Changes to Residential Insurance
From 1 May 2013 the majority of insurance companies operating In New Zealand have changed residential building insurance from ‘full replacement’ to ‘sum insured’.
Under the ‘full replacement’ system the insurer would fully replace the destroyed asset with one of equivalent size and quality. The ‘sum insured’ on the other hand, is the maximum amount that your insurer will pay out in the event of a disaster. In other words it caps the insurer’s liability. It is your, the home owner”s responsibility to select the appropriate sum insured.
When you select the appropriate cover, you need to account for the worst case scenario. This is an amount in excess of replacement of the asset. That worst case is always:
1. The asset is totally destroyed
2. It happens on the ‘last day’ of the insurance period
3. The remainder needs to be demolished and site cleared to make way for the replacement building
It is also important to note that the ‘sum insured’ differs from ‘agreed value’. Some motor vehicle insurances are agreed value which is the agreed amount that will be paid out to the insured in the event that the asset is written off.
The sum insured, however simply caps the insurer’s liability. If it costs less to rectify the damage, then that is the amount which will be paid or allocated to remediating the damage.
Differing Insurance Terms
Before we go into the mechanics of calculating the ‘sum insured’ there are a number of insurance terms to come to grip with. Each term means something different and the values generated are significantly differently.
1. Indemnity – This is an insurance term that is amply backed up by case law. The principle of indemnity is to restore the insured to the position that they were before the disastrous event. The insured should be left no better or no worse off. With a residential house the indemnity value is generally considered to be Market Value LESS Land value. Occasionally there will be no established market value (e.g. community hall). In those cases the indemnity value is taken to be replacement cost less depreciation to account for age, wear and tear, etc. An example of indemnity insurance is motor vehicle insurance. Vehicles are generally insured for indemnity value.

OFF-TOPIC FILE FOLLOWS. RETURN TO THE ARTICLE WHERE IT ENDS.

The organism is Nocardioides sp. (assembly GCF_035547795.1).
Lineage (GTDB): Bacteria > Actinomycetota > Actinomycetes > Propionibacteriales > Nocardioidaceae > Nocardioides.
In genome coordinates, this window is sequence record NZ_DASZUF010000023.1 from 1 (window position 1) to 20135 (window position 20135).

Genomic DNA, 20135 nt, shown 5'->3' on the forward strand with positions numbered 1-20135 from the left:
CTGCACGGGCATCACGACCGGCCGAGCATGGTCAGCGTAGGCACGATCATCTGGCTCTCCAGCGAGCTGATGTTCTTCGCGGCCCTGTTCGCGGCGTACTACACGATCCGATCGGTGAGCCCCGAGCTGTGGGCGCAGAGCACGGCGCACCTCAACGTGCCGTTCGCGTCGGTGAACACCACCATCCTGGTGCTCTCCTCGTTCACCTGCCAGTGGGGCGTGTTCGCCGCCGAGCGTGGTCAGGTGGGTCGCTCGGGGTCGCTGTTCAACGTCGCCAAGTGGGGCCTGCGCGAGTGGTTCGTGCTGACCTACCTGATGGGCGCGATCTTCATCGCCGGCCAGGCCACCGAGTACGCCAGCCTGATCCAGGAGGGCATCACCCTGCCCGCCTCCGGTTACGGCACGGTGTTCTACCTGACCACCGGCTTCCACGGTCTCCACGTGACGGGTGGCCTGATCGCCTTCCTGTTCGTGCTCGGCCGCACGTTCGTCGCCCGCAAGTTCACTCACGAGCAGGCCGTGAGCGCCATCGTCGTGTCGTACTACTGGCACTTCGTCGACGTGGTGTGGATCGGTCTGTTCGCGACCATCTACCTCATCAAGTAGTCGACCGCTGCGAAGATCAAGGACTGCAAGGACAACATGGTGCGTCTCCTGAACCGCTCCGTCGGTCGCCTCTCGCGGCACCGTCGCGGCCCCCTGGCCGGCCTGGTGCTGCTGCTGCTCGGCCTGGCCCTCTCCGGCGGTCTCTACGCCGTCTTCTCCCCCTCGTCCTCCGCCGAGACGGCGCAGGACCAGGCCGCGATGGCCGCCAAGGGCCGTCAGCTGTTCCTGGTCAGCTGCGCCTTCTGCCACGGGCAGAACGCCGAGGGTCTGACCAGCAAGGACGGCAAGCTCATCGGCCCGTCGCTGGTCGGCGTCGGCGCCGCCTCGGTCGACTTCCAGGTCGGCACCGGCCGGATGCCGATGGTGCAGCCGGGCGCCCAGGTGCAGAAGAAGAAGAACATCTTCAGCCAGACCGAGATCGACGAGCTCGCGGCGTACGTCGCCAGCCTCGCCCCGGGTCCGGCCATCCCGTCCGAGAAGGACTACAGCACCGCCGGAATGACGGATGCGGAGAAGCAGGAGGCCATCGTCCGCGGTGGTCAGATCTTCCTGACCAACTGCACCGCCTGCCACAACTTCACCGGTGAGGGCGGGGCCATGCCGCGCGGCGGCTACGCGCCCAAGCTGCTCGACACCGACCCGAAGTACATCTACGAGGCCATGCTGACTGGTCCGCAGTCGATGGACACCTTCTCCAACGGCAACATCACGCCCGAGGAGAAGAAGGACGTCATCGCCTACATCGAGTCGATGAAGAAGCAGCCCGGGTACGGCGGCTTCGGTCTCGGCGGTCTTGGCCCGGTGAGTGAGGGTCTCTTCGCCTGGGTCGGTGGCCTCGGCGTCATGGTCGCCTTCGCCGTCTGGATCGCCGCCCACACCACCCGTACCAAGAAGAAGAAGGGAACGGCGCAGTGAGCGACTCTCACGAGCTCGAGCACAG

2. Reproduction – This aims to produce a facsimile of the original. The aim is to replicate the original item or structure as closely as technically feasible and using the same or similar materials and practices. A common example of this replication might apply to a building of historical significance. For example facades may need to be replicated or older weatherboard profiles copied. In any event most or all of the building elements need to be handmade. For these reasons ‘reproduction’ is many times more expensive than ‘reinstatement’. Some estimates suggest that this cost differential may be as high as 300%-500%.
3. Reinstatement – Means replacing the asset with a modern equivalent. If you are replacing an older home it is to be reinstated with a new structure of similar size and quality as the existing building. If the existing building has particular items which you wish to be included in the new structure (e.g. rimu skirting boards, hardwood staircase, totara benchtops) as these are not generally found in a standard modern home, these would need to be priced separately and added to your ‘sum insured’.
New Zealand was unique on the world stage with regards to ‘replacement insurance’. Most other jurisdictions have always been ‘sum insured’. The latest move by our own insurance companies has simply been to bring us back in line with everybody else.
Under the old replacement method the insurer carried the total risk. In the event that the asset was destroyed the dwelling was replaced with a new structure of similar size and quality regardless of the cost.
It is no secret that Christchurch has bitten hard into the underwriter’s reserves. The reversion to ‘sum insured’ means that the insurer can shrug off some of the risk, and transfer some of that risk to the home owner.
Two areas of unforeseen cost escalation have emanated from Christchurch:
1. Post Disaster Inflation
2. Inability to rebuild within a timely period which has substantially inflated rebuilding costs
Post Disaster Inflation
In the event of a wide scale disaster building costs simply increase as a function of supply and demand. There will not be enough tradesmen to satisfy demand and, probably, a shortage of raw materials. This simply forces prices up. Some estimates of post disaster inflation range from 20%-50%. However the reality is that nobody really knows.